As similar to the SL4 you and I can buy, Tommekes is slightly different. While it uses the same modulus carbon, the same design features, and is essentially the same in terms of geometry, it uses a lower Team Issue head tube. The 61cm I ride at home has a 210mm head tube. Boonens 61cm has a 175mm head tube, which is shorter than even a consumer 58cm bikes head tube by 15mm. Unbelievably low considering his 81cm seat measurement. These guys ride a low bar height. Specialized used to offer Team Geometry on their frameset modules, but with the 2012 SL4 they lowered the head tubes considerably and discontinued the practice. Only the pros get the short head tubes.
Boonen also rides very long. The bike has a 58cm top tube, to this he adds a 140cm stem, for a whopping 66.5cm to his bars and only 57.5cm from front skewer to stem. Low and long for a guy pushing 64. Zipp provides the cockpit, a Service Course SL stem, 44cm Service Course SL bars with a traditional bend and a Service Course SL Speed Seat Post.
Zipp also provided the wheels, 303s. Incidentally, these are the wheels Boonen is scheduled to race at Roubaix. He has always raced box section aluminum tubulars, a pound heavier than 303s, at Roubaix in the past. During testing this winter he discovered he could save almost 40watts over the old wheels. What damage might an on form Boonen do with 40 extra watts at Roubaix?
For Flanders he used a new Specialized designed and produced tubular. This is no re-branded VeloFlex. At 24.5mm wide it is a bit of a hybrid. During winter testing, both on roller drums and real world tracks they found it had incredibly low rolling resistance and knew they had a winner.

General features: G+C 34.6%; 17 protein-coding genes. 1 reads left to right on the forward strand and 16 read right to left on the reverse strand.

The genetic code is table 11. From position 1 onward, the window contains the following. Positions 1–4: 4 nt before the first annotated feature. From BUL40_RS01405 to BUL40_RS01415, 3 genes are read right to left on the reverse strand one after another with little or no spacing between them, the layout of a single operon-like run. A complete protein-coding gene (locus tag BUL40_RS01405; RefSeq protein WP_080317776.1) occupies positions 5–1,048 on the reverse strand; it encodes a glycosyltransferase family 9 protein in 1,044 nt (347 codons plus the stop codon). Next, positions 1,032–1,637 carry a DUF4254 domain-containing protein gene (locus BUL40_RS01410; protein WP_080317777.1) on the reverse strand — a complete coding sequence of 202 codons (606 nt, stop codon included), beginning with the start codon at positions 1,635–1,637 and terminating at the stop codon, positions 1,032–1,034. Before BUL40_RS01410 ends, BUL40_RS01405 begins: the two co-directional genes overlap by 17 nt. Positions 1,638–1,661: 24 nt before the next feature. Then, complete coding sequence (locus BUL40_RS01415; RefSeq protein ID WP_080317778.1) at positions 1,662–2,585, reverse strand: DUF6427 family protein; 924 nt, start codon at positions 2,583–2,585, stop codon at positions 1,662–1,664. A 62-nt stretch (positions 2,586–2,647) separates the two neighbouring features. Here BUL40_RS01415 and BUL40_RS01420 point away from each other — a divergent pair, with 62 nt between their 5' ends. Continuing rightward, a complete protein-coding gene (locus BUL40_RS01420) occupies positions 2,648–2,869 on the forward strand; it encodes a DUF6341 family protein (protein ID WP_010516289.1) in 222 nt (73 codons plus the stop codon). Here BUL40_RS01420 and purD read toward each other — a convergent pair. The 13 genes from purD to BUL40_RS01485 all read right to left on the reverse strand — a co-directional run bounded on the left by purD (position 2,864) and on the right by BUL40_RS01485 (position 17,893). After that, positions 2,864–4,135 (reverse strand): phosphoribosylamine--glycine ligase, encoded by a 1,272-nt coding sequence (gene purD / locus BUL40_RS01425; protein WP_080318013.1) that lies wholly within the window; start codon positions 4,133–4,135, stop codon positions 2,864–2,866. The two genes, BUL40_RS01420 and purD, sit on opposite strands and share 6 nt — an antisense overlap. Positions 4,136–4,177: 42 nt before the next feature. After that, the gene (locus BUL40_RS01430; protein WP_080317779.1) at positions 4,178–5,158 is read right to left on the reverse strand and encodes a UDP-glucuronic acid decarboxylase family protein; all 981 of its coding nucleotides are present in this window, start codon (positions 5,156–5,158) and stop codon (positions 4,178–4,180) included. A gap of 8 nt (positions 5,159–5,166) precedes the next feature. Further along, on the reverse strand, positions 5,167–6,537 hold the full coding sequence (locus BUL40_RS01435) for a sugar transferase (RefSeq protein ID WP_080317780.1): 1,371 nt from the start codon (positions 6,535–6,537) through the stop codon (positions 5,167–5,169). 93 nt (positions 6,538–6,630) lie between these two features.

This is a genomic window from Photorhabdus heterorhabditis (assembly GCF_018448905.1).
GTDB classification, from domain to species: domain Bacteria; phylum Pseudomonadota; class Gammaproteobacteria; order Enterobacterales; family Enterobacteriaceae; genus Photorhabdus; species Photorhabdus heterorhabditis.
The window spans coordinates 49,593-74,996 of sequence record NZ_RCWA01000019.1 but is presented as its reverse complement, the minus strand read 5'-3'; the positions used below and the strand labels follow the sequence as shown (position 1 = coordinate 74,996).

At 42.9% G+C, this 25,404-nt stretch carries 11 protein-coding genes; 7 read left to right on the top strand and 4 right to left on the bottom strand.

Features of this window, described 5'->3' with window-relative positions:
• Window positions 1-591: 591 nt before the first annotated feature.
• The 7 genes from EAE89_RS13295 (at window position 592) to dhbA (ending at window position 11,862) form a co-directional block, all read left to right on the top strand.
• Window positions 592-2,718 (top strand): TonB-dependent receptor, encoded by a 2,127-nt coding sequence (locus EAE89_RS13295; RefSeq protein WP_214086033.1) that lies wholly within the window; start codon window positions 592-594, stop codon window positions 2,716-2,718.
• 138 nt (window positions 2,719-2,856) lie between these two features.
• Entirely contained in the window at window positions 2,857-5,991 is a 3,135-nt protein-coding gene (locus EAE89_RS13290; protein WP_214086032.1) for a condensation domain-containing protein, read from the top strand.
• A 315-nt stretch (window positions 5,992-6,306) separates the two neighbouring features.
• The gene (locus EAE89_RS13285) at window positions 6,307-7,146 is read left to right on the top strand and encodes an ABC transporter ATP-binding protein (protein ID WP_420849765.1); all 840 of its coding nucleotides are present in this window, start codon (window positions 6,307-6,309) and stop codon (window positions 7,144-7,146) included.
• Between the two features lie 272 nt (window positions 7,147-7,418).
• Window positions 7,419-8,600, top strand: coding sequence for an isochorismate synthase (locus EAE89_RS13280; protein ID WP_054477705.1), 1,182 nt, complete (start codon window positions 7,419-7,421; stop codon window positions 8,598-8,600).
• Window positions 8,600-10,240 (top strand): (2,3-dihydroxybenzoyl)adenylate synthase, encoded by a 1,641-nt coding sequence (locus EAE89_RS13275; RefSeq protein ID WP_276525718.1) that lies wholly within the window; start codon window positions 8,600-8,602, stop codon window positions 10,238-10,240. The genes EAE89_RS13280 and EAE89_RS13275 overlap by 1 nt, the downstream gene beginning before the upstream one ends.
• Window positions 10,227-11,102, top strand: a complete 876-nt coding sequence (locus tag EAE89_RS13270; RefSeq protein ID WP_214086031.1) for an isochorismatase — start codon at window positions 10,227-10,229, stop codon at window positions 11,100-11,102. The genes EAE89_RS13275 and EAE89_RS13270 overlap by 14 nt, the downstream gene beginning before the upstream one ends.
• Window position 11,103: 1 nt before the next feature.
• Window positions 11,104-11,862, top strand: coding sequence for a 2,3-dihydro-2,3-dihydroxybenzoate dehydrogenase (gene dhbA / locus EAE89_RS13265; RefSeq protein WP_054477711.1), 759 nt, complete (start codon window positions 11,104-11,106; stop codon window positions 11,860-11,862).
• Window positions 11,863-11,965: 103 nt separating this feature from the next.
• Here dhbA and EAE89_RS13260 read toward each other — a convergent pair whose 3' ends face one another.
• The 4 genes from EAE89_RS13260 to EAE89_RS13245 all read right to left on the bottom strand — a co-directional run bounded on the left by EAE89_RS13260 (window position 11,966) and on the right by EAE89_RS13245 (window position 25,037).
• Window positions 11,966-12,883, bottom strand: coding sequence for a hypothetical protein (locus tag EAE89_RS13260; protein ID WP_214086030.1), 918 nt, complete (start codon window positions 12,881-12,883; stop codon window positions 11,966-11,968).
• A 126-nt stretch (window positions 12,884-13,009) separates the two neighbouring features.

The 155mm Chicane saddle and 177.5 S-Works Fact Carbon cranks are the only other Specialized produced products on the bike. Other than those cranks, new SRAM RED is the group supplier. For those keeping score, its the third year in a row RED has won Flanders and the biggest win so far for the new group. While chain catchers used to be special equipment they are seen more as everyday equipment now and Boonen ran the slick RED chain catcher Sunday. The biggest change may have been the use of a stout 53-tooth TT ring instead of the new X Glide R chain rings. SRAM has claimed that only the X Glide R rings are optimized for the YAW front derailleur but Boonen appeared to have no issues shifting his front rings on what must be one of the most demanding days on a front derailleur. He also opted for a tight 11-25 Force cassette instead of the new RED Powerdome X cassette in order to get better mud shedding in case the skies did open up.